Thiostrepton is a fully synthetic oligothiopeptide antibiotic that has been approved for veterinary but not human use, for the treatment of superficial infections including dermatitis and mastitis.35 Preclinical experiment suggest that it may inhibit human breast cancer growth and overcome cisplatin resistance.36 Here, we identified thiostrepton in an unbiased screen designed to identify autophagy inducers, and subsequently discovered that this agent can enhance the stigmata of ICD in cultured cells, thus enhancing ATP release, CALR exposure and HMGB1 exodus. Although thiostrepton had some activities on these ICD hallmarks when used alone, it was particularly active when combined with low doses of established ICD inducers such as MTX and OXA. Moreover, thiostrepton enhanced the anticancer activity of OXA in vivo. This adjuvant effect required the expression of proautophagic transcription factors by the cancer cells and was fully lost in the absence of T lymphocytes. Indeed, thiostrepton combined with OXA stimulated a major change in the tumor immune infiltrate, enhancing the density of CTL, but reducing that of Tregs and G-MDSC. Thiostrepton is an antibiotic,24 and the intestinal microbiota has been shown to contribute to anticancer immune responses elicited by some immunogenic chemotherapies37 38 or immunotherapy, meaning that broad-spectrum antibiotics causing sterilization of the intestinal tract reduce the efficacy of anticancer treatments.39 40 For this reason, it appears unlikely that the immune-dependent anticancer effects of thiostrepton would be related to its antibiotic activity. Thus, thiostrepton could be repurposed as an enhancer of immunogenic chemotherapies, independent of its antibiotic activity.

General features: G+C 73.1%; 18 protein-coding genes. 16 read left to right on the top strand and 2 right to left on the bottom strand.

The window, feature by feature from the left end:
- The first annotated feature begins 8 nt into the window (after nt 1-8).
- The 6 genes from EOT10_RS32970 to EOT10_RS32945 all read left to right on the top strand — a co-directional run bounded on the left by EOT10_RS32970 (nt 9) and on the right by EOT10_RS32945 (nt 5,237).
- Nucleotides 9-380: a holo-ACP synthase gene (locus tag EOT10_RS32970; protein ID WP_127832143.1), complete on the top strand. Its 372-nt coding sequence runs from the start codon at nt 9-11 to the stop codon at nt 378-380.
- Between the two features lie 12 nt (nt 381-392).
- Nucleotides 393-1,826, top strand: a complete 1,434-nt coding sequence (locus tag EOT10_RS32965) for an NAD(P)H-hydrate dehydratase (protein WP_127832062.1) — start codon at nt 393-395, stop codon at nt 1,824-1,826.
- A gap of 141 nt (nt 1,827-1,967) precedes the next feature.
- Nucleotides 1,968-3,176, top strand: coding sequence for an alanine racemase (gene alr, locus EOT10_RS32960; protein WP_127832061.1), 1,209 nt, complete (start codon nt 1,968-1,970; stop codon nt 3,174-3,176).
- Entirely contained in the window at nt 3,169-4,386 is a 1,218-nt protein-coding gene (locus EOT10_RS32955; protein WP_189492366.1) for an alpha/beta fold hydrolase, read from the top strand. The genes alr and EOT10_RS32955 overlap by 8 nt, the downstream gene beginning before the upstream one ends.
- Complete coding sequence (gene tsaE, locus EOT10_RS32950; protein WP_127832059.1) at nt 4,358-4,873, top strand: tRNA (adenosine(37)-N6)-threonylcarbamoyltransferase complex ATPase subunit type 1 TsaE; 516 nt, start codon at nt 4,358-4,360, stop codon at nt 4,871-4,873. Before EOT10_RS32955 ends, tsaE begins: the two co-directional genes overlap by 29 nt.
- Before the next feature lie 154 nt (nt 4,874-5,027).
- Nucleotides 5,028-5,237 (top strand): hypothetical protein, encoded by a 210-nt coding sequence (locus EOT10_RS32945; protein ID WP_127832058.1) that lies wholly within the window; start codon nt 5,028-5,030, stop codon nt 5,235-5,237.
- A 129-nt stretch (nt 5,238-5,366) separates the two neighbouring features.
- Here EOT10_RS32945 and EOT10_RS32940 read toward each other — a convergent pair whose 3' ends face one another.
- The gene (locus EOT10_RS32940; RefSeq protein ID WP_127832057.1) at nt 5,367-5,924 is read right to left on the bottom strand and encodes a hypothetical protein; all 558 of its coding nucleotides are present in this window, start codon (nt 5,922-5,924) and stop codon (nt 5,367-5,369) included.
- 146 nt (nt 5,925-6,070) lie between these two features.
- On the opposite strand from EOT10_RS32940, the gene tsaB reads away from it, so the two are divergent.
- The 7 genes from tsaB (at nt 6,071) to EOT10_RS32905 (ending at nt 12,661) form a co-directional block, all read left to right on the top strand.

We thank David Rubinstein for the PC12-Q74-GFP cell line.
YW and WX are joint first authors.
ZZ, OK and GK are joint senior authors.
YW and WX contributed equally.
Contributors YW, WX and JH conducted experiments and analyzed data. GC, PL and JP assisted with experimental design. ZZ, OK and GK conceived the study and wrote the manuscript.
Funding YW and WX are supported by the China Scholarship Council. YW and ZZ were supported by the National Nature Science Foundation of China (81502049 for YW, 81572955 and 81773357 for ZZ). GK is supported by the Ligue contre le Cancer (équipe labellisée); Agence National de la Recherche (ANR) – Projets blancs; ANR under the frame of E-Rare-2, the ERA-Net for Research on Rare Diseases; AMMICa US23/CNRS UMS3655; Association pour la recherche sur le cancer (ARC); Association “Le Cancer du Sein, Parlons-en!”; Cancéropôle Ile-de-France; Chancelerie des universités de Paris (Legs Poix), Fondation pour la Recherche Médicale (FRM); a donation by Elior; European Research Area Network on Cardiovascular Diseases (ERA-CVD, MINOTAUR); Gustave Roussy Odyssea, the European Union Horizon 2020 Project Oncobiome; Fondation Carrefour; High-end Foreign Expert Program in China (GDW20171100085), Institut National du Cancer (INCa); Inserm (HTE); Institut Universitaire de France; LeDucq Foundation; the LabEx Immuno-Oncology (ANR-18-IDEX-0001); the RHU Torino Lumière; the Seerave Foundation; the SIRIC Stratified Oncology Cell DNA Repair and Tumor Immune Elimination (SOCRATE); and the SIRIC Cancer Research and Personalized Medicine (CARPEM).
Competing interests OK and GK are scientific co-founders of Samsara Therapeutics.
Patient consent for publication Not required.
Ethics approval Animal experiments were conducted in compliance with the EU Directive 63/2010).
Provenance and peer review Not commissioned; externally peer reviewed.
Data availability statement Data are available on reasonable request. All data relevant to the study are included in the article or uploaded as supplementary information.